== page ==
Volatility is back… duh.

One of my top predictions for 2018 was for a return of volatility. That prediction really wasn’t much of a stretch. Periods of low volatility are ALWAYS followed by periods of high volatility. So, after an entire year of a declining Volatility Index (VIX), calling for a higher VIX in 2018 was like sinking a one-inch putt.

Trying to profit by trading options when the VIX is high is quite a bit more difficult. Let me explain…

When the VIX is high, option premiums inflate. That means option buyers are paying premium prices to buy calls and puts. So, it takes a larger move in the underlying stock in order to profit.

Meanwhile, sellers of calls and puts are collecting a higher-than-normal premium. So, they’re collecting more money up front. And they have a larger hedge against an adverse move in the stock.

In this sort of environment, traders should be looking to sell options rather than buy them.

Rarely do we get such a clear example of how the VIX affects option prices as we saw over the past few days.

When the stock market rallied on Monday and the S&P quickly gained 36 points, the Volatility Index (VIX) dropped nearly 12%. As a result, option premiums dropped as well.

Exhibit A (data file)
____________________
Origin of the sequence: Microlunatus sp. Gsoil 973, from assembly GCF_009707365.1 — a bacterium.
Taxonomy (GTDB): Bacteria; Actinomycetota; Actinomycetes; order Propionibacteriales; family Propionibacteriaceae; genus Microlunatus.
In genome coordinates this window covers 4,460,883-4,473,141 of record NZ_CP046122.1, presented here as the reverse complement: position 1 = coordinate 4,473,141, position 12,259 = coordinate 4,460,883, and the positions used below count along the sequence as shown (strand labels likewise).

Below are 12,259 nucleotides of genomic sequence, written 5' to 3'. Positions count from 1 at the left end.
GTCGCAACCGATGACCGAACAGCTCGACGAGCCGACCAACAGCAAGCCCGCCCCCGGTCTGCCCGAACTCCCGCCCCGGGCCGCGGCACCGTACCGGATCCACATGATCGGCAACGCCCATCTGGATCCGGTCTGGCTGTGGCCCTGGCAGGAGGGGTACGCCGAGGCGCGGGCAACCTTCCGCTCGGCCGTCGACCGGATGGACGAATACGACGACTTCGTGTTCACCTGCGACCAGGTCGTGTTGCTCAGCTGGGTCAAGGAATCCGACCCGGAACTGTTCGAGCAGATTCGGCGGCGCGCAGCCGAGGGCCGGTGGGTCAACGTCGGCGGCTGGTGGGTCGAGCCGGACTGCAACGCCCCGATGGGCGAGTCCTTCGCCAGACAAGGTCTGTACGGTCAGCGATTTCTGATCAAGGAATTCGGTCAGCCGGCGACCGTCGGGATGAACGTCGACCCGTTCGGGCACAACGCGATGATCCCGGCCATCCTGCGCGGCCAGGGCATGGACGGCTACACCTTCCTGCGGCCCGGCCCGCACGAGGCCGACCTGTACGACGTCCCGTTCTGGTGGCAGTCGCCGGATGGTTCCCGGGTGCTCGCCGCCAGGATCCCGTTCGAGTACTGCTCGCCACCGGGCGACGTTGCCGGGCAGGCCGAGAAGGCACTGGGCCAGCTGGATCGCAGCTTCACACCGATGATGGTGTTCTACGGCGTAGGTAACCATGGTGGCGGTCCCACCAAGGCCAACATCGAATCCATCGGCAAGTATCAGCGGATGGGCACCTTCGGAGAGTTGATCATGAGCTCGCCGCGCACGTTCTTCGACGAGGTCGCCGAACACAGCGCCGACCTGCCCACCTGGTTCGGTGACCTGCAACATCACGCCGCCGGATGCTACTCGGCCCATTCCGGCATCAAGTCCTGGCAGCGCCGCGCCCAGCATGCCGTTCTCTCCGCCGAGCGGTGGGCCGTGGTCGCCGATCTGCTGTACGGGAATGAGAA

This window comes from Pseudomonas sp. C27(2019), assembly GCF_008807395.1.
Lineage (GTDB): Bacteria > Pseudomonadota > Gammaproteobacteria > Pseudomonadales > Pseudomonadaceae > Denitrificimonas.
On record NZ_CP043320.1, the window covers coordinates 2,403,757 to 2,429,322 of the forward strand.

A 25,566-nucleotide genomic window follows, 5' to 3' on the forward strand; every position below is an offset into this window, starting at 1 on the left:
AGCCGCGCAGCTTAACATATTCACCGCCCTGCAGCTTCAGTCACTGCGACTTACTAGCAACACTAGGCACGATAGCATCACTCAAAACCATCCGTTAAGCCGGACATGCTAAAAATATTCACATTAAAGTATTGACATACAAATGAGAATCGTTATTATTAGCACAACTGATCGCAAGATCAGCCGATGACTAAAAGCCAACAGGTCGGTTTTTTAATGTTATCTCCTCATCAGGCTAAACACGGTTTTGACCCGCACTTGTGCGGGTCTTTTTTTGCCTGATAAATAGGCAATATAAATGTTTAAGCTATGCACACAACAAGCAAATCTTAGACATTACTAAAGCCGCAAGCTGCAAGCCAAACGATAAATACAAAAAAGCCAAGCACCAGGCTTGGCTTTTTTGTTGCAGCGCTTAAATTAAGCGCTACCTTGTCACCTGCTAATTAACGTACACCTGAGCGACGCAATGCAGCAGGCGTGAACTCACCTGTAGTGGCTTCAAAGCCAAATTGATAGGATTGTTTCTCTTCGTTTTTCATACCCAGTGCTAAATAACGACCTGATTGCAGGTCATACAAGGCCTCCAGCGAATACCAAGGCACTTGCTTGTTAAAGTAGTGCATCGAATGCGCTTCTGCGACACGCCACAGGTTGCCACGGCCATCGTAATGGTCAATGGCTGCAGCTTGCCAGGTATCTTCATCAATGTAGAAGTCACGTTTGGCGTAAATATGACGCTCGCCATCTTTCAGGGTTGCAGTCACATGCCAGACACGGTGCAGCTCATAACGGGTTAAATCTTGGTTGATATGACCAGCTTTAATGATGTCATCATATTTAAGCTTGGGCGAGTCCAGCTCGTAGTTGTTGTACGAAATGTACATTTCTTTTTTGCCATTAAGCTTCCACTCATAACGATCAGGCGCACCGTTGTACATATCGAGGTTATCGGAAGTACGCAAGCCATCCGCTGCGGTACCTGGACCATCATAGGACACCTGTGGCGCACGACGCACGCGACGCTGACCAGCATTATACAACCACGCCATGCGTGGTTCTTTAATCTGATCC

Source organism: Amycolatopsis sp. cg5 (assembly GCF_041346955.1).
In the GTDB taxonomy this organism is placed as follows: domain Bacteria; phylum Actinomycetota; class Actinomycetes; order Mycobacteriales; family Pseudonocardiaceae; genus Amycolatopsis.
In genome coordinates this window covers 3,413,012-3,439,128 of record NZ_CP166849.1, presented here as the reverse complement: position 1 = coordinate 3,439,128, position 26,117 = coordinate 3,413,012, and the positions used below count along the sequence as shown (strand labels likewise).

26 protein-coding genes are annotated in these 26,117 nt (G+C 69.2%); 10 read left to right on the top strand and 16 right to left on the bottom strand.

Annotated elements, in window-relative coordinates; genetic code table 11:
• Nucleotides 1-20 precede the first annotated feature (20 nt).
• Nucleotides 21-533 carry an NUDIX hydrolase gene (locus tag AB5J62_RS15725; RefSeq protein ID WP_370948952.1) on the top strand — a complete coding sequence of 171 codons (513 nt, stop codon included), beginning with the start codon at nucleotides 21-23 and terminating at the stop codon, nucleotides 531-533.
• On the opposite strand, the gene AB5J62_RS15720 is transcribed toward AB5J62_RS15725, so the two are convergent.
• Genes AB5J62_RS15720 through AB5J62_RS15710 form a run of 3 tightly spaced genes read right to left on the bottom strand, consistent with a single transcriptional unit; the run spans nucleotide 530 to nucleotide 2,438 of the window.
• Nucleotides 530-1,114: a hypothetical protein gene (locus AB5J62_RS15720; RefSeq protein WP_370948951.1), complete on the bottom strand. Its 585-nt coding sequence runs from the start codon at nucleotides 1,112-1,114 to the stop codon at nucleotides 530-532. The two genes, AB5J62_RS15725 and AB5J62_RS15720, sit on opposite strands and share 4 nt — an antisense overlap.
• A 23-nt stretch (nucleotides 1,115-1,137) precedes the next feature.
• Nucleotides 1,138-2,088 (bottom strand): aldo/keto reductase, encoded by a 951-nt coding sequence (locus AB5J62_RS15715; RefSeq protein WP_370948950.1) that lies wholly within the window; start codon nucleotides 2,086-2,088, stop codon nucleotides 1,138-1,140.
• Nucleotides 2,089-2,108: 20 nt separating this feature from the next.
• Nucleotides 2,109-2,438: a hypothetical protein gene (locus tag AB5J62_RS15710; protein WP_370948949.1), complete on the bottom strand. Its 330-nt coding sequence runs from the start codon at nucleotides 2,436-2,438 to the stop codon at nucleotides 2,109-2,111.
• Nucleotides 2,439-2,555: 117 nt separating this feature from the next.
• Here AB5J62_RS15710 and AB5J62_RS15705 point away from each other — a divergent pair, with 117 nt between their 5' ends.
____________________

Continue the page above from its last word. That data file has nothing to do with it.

For example, the SPY February $265 calls – which closed at $2.28 on Friday – rallied and closed at $2.86 yesterday. That’s a decent gain, but it seems somewhat lacking given a HUGE 36-point gain in the S&P 500.

In a low-volatility environment, a 36-point gain in the S&P 500 would usually be enough to double the price of the call options.

But that didn’t happen. Traders who bought this expensive call option made $0.58 per share.

Meanwhile, folks who sold put options on Friday did a whole lot better.

For example, the SPY February $265 puts closed Friday at $5.39. After yesterday’s big rally in the S&P 500, this option closed at $2.41. That’s almost a $3-per-share gain. That’s a much larger profit by selling uncovered puts than traders would have earned by buying calls.

The ability to sell uncovered put options is an important strategy for any options trader. In a period of increased volatility, traders will make far more money by selling uncovered puts than by buying speculative call options.